- Making a list avoids buying unnecessary items and missing ingredients needed for what you’re planning to cook that week. Stick with list as much as possible.
- Don’t go shopping when you have not eaten all day or go for a “junk” or “snack” run, when you may be the most impulsive, especially when hungry.
- Buy generic brand whenever it does not matter.
- Always consider what is on “sale” that week.
- Whenever possible, shop from the periphery of the store. This is always where the fresh and perishable items are, including fresh produce, fruit, dairy, eggs, artisan breads, cheeses, as well as items which require refrigeration.
- Learn to read the food label. Taking a few moments to read how much sugar and fat per serving will make you more aware of what you are buying for your children and family, and even stop you from buying something less nutritious. Doing this consistently will lead to better purchasing habits. Since foods are generally grouped together, it is helpful to pick up something similar and compare the fat and sugar content. For example, compare a few types of cereal and look at which one would have less sugar and more fiber.
- Always have “staples”. Some of my staples are white and brown rice, pasta, grains, (cereals), olive oil, soy milk and eggs at all time
- Take your children shopping with you sometimes when you have the time to talk to them and engage them in helping to select fruit and produce. Many children do not know what the various vegetables and fruits are. Becoming familiar with fresh foods is an important first step in children growing up to either incorporate them into their diet as well as learn to prepare them.
- Teach children how to pick what looks fresh as well as look at expiration dates
- Gotta have apples – crunch/ fiber/filling/easy
- Take the time to learn about fruits and vegetables which you are not familiar with or did not grow up eating. You can write them down, go online and read about them, their nutrition content, and search recipes using these ingredients.
- Always look at the expiration date, get the most time out of your investment in fresh foods.
- Pick a variety of colors of vegetables and fruits
- Sweet potato instead of white sometimes
Refrigerated Section- Prepared Meats
- Choose ones with less sodium and fat
- Have an idea what you’ll be making for the week so you can plan on what protein to buy that week. I rarely, if ever, cook and eat red meat at home except maybe ground beef once every couple of weeks. Instead, I cook a great deal of chicken and pork, as well as fish and shrimp. Consider other protein source like soybean product (tofu), beans, and even some dairy
- Buy what is on sale.
- Bone in is cheaper, remove skin at home to save money, buy bulk and separate into bags for separate meals.
- Read food labels, compare sugar and fiber content when choosing a cereal. The more advertisement/cartoon characters, the more colors, the more you should avoid it. Look for high fiber content. Mixing a variety of cereal types from Kashi is a great way to enjoy cereal. Think about being creative, adding dried fruit or fresh fruit to your cereal.
- When buying processed foods, read the label to check out sugar, fat, sodium, and fiber. Avoid items which are high in sugar, fat, and sodium, and when possible choose options with more fiber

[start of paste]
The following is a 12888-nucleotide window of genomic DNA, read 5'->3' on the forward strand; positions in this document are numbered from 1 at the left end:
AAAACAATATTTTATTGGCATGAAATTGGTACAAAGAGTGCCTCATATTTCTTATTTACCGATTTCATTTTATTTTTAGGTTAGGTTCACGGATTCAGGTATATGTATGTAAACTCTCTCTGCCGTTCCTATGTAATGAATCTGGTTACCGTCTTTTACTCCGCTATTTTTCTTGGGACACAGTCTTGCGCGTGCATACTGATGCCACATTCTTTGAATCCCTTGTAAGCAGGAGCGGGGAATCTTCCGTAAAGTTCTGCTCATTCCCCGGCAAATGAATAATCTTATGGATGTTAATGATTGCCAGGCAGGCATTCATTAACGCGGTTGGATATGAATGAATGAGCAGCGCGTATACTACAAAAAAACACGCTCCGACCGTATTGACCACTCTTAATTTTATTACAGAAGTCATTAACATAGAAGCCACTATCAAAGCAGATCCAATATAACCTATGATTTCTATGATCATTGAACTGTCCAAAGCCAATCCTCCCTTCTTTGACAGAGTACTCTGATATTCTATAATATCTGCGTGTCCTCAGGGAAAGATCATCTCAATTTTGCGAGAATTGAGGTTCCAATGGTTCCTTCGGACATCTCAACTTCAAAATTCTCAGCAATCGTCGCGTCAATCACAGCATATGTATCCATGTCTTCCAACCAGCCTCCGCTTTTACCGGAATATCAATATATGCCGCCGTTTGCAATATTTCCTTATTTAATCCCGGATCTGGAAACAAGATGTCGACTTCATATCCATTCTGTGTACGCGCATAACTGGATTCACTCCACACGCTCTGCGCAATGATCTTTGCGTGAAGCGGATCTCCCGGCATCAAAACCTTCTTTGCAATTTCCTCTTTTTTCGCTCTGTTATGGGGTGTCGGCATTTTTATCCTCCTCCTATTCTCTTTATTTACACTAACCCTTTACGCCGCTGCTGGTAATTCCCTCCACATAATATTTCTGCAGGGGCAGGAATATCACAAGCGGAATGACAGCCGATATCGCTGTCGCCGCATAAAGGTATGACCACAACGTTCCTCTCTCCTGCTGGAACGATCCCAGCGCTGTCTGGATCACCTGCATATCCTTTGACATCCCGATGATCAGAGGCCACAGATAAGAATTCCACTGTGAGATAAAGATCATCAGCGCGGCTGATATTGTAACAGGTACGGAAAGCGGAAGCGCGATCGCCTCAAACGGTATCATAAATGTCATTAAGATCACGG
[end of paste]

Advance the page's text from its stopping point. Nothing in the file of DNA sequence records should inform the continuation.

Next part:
- I personally avoid processed stuff like pasta products, “XXX- Helper”, even canned soups due to high sodium content. Instead, make soups from scratch and fresh ingredients. Avoid fruits that are in syrup (high fructose corn syrup or too much sugar). Avoid canned vegetables, often mushy and do not taste good. Even frozen are better and taste better too.
- Must have red sauce, dressing for salads etc.
- Choose whole grain and wheat whenever reasonable provided your family would be willing to eat them. (Grilled cheese always best on white, so always be reasonable and do not ruin favorite items)
- Go to bakery section, know difference between artisan bread and regular bread isle and splurge sometimes on good bread.
- Yogurt – Greek is better, higher protein, less sugar. Avoid cartoon characters, read labels for sugar content. Be very critical about label.
- Splurge on organic milk if you can afford it, no hormone added may be very important to you.
- Once a toddler is 2 or older, he/she no longer needs whole milk. Check with your pediatrician or family doctor.
- Get to know alternatives such as soy, almond, and even coconut. Look to make sure there is Calcium and Vit D, likely found in soy and comparable to cow milk.
- Cheese – avoid highly processed cheeses like velveta, cheese sticks, and use cheese slices in sandwiches instead of having your child eat them freely
- Cottage cheese and other stuff – watch how much your child eats in a cumulative 12 hour period
- Limit what you purchase here, I do occasional buy ice cream, frozen vanilla yogurt, few Jack’s pizza, & frozen veggies to save time
- Avoid pre-packaged and prepared breakfast sandwiches and items high in fat and calories. Again, READ FOOD LABELS.
- Avoid even frozen buttered breads – read label and decide
Eggs/Other Refrigerated Items
- Love eggs, healthy, good source of protein and good cholesterol, inexpensive, good for many recipes
- Pre-packaged pasta in refrigerated section – quick meals even though moderately priced.
- Prepared Pesto
- I avoid prepackaged brownies, cookies, cupcakes, anything with any colored icing. I would rather bake from scratch, or if I must, occasional splurge on cookies that are prepared in refrigerated dough
- Always have snacks in your pantry that provide crunch
- Choose lower fat and lower sodium kettle chips – maximum crunch
- Choose Wheat Thins, Cheetos, pretzels, etc
- Avoid more than 2 bags of chips per trip to store
Your shopping should be fairly consistent each week, except for replacement items like storage bags, cleaning agents, seasonings, etc.